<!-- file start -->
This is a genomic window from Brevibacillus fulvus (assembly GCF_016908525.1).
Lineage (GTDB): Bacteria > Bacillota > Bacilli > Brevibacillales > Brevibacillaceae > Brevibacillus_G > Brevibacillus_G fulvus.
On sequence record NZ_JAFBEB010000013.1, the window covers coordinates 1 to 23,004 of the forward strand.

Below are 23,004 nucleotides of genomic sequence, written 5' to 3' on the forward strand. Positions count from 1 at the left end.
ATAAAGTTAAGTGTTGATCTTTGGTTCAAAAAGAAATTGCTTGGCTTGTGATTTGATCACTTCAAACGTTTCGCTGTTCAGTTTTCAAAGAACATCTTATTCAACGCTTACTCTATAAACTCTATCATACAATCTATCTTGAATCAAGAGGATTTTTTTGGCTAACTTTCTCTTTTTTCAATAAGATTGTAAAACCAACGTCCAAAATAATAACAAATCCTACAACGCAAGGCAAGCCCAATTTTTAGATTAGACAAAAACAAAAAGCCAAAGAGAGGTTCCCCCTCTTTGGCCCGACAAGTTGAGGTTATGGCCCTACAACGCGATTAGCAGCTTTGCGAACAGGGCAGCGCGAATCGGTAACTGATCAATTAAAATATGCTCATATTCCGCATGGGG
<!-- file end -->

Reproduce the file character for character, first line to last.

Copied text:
This is a genomic window from Brevibacillus fulvus (assembly GCF_016908525.1).
Lineage (GTDB): Bacteria > Bacillota > Bacilli > Brevibacillales > Brevibacillaceae > Brevibacillus_G > Brevibacillus_G fulvus.
On sequence record NZ_JAFBEB010000013.1, the window covers coordinates 1 to 23,004 of the forward strand.

Below are 23,004 nucleotides of genomic sequence, written 5' to 3' on the forward strand. Positions count from 1 at the left end.
ATAAAGTTAAGTGTTGATCTTTGGTTCAAAAAGAAATTGCTTGGCTTGTGATTTGATCACTTCAAACGTTTCGCTGTTCAGTTTTCAAAGAACATCTTATTCAACGCTTACTCTATAAACTCTATCATACAATCTATCTTGAATCAAGAGGATTTTTTTGGCTAACTTTCTCTTTTTTCAATAAGATTGTAAAACCAACGTCCAAAATAATAACAAATCCTACAACGCAAGGCAAGCCCAATTTTTAGATTAGACAAAAACAAAAAGCCAAAGAGAGGTTCCCCCTCTTTGGCCCGACAAGTTGAGGTTATGGCCCTACAACGCGATTAGCAGCTTTGCGAACAGGGCAGCGCGAATCGGTAACTGATCAATTAAAATATGCTCATATTCCGCATGGGG